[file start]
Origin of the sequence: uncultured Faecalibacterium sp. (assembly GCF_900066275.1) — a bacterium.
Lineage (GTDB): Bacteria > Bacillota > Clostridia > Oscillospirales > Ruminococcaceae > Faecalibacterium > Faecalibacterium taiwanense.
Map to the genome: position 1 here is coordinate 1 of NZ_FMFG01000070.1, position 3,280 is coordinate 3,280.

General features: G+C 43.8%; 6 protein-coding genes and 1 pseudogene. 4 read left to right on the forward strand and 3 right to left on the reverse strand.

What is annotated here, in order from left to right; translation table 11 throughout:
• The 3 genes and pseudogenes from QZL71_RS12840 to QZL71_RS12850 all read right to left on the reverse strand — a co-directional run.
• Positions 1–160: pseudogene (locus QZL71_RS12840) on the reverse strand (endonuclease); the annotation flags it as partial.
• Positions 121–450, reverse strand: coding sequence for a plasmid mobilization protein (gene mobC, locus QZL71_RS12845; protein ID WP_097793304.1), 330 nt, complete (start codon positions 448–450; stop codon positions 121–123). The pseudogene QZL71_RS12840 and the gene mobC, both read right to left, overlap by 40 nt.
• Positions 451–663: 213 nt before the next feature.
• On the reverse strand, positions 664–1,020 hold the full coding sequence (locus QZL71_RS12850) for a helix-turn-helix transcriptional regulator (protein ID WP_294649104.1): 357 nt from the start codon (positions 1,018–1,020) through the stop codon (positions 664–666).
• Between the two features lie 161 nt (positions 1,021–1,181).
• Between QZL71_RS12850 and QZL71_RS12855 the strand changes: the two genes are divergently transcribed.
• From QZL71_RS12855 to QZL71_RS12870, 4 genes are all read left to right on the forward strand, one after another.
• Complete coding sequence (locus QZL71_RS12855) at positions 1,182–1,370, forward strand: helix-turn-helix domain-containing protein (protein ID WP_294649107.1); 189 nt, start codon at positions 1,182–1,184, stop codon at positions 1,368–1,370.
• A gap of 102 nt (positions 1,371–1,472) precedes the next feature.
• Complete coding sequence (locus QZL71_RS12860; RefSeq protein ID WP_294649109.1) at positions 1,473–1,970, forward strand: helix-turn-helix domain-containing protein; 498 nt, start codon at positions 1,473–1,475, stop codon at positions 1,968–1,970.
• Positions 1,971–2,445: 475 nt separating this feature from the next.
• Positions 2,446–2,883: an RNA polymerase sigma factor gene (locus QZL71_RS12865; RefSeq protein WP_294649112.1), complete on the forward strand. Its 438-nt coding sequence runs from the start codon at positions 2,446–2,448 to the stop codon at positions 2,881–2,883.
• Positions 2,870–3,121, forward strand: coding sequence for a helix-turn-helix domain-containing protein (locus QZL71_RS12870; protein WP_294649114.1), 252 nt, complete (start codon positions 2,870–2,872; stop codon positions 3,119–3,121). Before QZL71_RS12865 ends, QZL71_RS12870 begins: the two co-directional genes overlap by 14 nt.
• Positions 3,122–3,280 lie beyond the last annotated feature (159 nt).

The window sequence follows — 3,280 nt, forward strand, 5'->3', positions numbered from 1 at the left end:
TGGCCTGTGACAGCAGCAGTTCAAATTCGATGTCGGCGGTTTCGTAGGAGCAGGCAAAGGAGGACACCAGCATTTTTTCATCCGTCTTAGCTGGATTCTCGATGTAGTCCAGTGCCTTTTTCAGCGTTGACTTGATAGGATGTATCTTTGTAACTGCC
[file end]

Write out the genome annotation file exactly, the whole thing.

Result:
Origin of the sequence: uncultured Faecalibacterium sp. (assembly GCF_900066275.1) — a bacterium.
Lineage (GTDB): Bacteria > Bacillota > Clostridia > Oscillospirales > Ruminococcaceae > Faecalibacterium > Faecalibacterium taiwanense.
Map to the genome: position 1 here is coordinate 1 of NZ_FMFG01000070.1, position 3,280 is coordinate 3,280.

General features: G+C 43.8%; 6 protein-coding genes and 1 pseudogene. 4 read left to right on the forward strand and 3 right to left on the reverse strand.

What is annotated here, in order from left to right; translation table 11 throughout:
• The 3 genes and pseudogenes from QZL71_RS12840 to QZL71_RS12850 all read right to left on the reverse strand — a co-directional run.
• Positions 1–160: pseudogene (locus QZL71_RS12840) on the reverse strand (endonuclease); the annotation flags it as partial.
• Positions 121–450, reverse strand: coding sequence for a plasmid mobilization protein (gene mobC, locus QZL71_RS12845; protein ID WP_097793304.1), 330 nt, complete (start codon positions 448–450; stop codon positions 121–123). The pseudogene QZL71_RS12840 and the gene mobC, both read right to left, overlap by 40 nt.
• Positions 451–663: 213 nt before the next feature.
• On the reverse strand, positions 664–1,020 hold the full coding sequence (locus QZL71_RS12850) for a helix-turn-helix transcriptional regulator (protein ID WP_294649104.1): 357 nt from the start codon (positions 1,018–1,020) through the stop codon (positions 664–666).
• Between the two features lie 161 nt (positions 1,021–1,181).
• Between QZL71_RS12850 and QZL71_RS12855 the strand changes: the two genes are divergently transcribed.
• From QZL71_RS12855 to QZL71_RS12870, 4 genes are all read left to right on the forward strand, one after another.
• Complete coding sequence (locus QZL71_RS12855) at positions 1,182–1,370, forward strand: helix-turn-helix domain-containing protein (protein ID WP_294649107.1); 189 nt, start codon at positions 1,182–1,184, stop codon at positions 1,368–1,370.
• A gap of 102 nt (positions 1,371–1,472) precedes the next feature.
• Complete coding sequence (locus QZL71_RS12860; RefSeq protein ID WP_294649109.1) at positions 1,473–1,970, forward strand: helix-turn-helix domain-containing protein; 498 nt, start codon at positions 1,473–1,475, stop codon at positions 1,968–1,970.
• Positions 1,971–2,445: 475 nt separating this feature from the next.
• Positions 2,446–2,883: an RNA polymerase sigma factor gene (locus QZL71_RS12865; RefSeq protein WP_294649112.1), complete on the forward strand. Its 438-nt coding sequence runs from the start codon at positions 2,446–2,448 to the stop codon at positions 2,881–2,883.
• Positions 2,870–3,121, forward strand: coding sequence for a helix-turn-helix domain-containing protein (locus QZL71_RS12870; protein WP_294649114.1), 252 nt, complete (start codon positions 2,870–2,872; stop codon positions 3,119–3,121). Before QZL71_RS12865 ends, QZL71_RS12870 begins: the two co-directional genes overlap by 14 nt.
• Positions 3,122–3,280 lie beyond the last annotated feature (159 nt).

The window sequence follows — 3,280 nt, forward strand, 5'->3', positions numbered from 1 at the left end:
TGGCCTGTGACAGCAGCAGTTCAAATTCGATGTCGGCGGTTTCGTAGGAGCAGGCAAAGGAGGACACCAGCATTTTTTCATCCGTCTTAGCTGGATTCTCGATGTAGTCCAGTGCCTTTTTCAGCGTTGACTTGATAGGATGTATCTTTGTAACTGCC